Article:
Innovating with Smart Contracts with Jacob Enoch

Is the smart contract a key innovation that will change the way we arbitrate agreements? Today on the show we have Jacob Enoch, a partner at M. Firon & Co., to talk to us about smart contracts and the implications for both lawyers and the compliance profession.

What is a smart contract?

A smart contract is a computer protocol or program intended to facilitate, verify, or enforce the negotiations or performance of the contract. There is an emphasis on the automatic performance attributes of a smart contract and the fact that it no longer requires a leap of faith or an element of trust when it comes to dealing with the performance of such a contract. Jacob states that this introduces a shift in the way that contracts usually work.

What’s the difference between a smart contract and blockchain?

Blockchain is a technology that may be used as a platform for smart contracts, and it’s known for its reliable control of cryptocurrency and attributes that contribute to the certainty of automatic execution, which is at the heart of the smart contract concept. So a smart contract can be established with blockchain technology but, in theory, can run on a different platform.

Do you think smart contracts are going to change the practice of law?

The short answer is: Who knows? The tool is still new and we can’t tell how extreme of an impact it’s going to have. At the very least, this new form of contract will become another acceptable type of contract, which means it will change the practice of law as it pertains to its existing legal rules, and the application and enforcement of such agreements.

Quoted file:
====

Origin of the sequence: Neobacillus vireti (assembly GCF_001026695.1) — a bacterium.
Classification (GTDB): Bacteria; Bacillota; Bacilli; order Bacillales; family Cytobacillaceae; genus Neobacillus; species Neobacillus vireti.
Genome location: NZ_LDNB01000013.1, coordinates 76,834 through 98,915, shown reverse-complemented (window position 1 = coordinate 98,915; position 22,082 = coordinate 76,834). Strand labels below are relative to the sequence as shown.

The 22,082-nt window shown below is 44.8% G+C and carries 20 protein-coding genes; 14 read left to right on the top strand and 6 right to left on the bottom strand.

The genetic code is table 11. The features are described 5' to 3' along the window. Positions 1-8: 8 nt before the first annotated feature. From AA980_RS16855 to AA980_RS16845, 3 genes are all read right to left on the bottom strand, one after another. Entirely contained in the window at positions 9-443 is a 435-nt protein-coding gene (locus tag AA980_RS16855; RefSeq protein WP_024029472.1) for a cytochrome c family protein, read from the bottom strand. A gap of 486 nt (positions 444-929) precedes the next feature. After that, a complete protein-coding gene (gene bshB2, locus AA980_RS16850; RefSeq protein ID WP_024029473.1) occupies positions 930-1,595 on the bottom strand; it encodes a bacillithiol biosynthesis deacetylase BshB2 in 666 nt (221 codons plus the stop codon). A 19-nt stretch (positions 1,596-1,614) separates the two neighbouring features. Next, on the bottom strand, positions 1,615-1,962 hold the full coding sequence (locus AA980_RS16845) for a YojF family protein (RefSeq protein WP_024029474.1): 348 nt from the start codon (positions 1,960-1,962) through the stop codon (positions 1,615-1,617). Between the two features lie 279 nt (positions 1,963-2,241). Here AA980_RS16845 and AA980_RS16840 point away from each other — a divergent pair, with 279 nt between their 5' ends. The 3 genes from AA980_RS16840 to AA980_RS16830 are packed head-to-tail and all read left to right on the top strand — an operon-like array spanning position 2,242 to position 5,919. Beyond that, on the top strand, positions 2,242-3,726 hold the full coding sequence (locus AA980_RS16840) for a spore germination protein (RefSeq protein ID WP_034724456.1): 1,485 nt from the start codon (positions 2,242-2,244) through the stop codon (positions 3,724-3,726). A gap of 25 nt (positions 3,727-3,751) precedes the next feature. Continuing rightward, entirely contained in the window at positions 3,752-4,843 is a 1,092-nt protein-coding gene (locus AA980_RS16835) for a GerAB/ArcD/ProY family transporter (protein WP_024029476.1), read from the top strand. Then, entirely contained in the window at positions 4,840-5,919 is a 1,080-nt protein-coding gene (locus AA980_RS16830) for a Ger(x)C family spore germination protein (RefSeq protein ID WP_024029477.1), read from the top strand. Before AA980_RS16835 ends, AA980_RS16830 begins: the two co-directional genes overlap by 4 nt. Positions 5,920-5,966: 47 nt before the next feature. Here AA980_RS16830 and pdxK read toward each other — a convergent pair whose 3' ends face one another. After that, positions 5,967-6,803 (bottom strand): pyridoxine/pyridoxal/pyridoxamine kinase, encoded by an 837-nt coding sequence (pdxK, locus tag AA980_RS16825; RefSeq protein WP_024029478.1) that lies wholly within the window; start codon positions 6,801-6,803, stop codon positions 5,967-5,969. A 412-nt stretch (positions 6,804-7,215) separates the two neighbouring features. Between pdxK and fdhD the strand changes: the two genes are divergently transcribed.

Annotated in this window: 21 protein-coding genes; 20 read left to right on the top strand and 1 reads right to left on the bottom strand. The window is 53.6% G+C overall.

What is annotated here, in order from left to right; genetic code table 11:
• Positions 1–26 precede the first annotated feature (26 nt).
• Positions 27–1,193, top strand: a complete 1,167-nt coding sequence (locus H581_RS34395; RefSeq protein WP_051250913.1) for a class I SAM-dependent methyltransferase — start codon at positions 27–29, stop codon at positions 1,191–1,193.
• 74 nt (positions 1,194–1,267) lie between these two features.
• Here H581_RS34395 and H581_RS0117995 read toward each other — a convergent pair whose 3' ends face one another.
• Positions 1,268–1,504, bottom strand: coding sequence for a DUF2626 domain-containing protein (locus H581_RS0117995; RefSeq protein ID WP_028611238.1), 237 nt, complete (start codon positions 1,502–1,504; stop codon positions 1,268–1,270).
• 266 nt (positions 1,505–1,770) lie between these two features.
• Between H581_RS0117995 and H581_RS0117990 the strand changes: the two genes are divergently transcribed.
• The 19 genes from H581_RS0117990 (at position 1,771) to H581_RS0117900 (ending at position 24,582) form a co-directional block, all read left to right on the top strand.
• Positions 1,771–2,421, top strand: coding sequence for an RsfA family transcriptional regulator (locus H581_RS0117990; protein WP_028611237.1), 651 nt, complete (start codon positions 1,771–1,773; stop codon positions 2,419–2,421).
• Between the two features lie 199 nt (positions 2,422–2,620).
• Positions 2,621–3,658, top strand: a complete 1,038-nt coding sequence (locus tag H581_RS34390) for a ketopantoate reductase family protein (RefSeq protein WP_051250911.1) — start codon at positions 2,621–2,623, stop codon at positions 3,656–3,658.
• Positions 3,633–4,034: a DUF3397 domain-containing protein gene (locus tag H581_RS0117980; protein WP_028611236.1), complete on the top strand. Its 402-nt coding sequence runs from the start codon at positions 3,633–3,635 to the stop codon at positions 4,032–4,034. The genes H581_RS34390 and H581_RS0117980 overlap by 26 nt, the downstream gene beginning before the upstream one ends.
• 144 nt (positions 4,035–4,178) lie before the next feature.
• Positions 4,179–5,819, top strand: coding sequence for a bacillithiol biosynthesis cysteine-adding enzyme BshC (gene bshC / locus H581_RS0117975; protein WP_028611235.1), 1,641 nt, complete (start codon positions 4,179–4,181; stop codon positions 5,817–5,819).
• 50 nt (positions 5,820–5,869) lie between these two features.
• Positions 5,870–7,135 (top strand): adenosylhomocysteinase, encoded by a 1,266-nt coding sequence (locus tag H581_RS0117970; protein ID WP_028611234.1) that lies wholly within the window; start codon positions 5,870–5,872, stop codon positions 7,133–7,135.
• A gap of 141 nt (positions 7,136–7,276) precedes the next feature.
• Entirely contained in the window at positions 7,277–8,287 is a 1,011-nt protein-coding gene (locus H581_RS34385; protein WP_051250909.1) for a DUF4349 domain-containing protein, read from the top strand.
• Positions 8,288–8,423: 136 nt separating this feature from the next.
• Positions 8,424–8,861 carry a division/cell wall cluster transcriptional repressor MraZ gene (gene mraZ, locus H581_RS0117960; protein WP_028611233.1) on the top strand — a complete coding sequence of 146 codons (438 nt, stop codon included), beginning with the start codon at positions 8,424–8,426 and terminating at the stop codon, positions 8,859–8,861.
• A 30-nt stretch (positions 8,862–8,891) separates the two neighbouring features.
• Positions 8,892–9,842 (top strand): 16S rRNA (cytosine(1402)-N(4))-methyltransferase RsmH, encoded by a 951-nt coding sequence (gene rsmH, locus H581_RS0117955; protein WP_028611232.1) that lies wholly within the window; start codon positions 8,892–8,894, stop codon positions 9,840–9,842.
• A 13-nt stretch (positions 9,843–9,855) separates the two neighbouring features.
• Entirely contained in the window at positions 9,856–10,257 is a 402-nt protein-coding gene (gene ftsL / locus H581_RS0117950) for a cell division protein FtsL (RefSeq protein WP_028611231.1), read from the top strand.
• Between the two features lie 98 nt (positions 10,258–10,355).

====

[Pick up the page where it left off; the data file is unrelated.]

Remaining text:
Will lawyers need to learn to code going forward?

Anyone who would have anything to do with smart contracts will need to understand how the program works. Even if the concept of smart contracts is that it works automatically, someone will still have to translate that code into human language, as the parties to these contracts are human beings.

That begs the question: Which version of the smart contract should prevail? The human language version or the code version?

Can you walk us through the example of a smart contract from your article?

The article refers to a copyright scenario, where, for example, you own the rights to a song or video. You can have a smart contract in place controlling the downloads and payments, where a payment in cryptocurrency is to be made automatically upon completion of a download. This can ideally run without immediate complications, because the deliverable lives on a digital platform and is 100% online.

But how far can you go? Can you really detach this system entirely from the outside world? Probably not, but you can implement much more complicated transactions online. Though it should be noted that the more complicated the transaction, the weaker the code; it allows for more potential loopholes and issues. There IS a tradeoff.

If this contract were between two parties who are not part of the outside world, will this arrangement lend itself to greater transparency and auditability?

In a closed system, there’s nothing one party can do to defraud the other because no party has control of the blockchain. But the universe of transactions in which smart contracts can become the ultimate solution is not vast, because most transactions are a little more complicated and require interfacing with the real world. But it’s definitely a starting point for both law and compliance.

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Article: Who’s going to write ‘smart contracts’ – the lawyer or the programmer?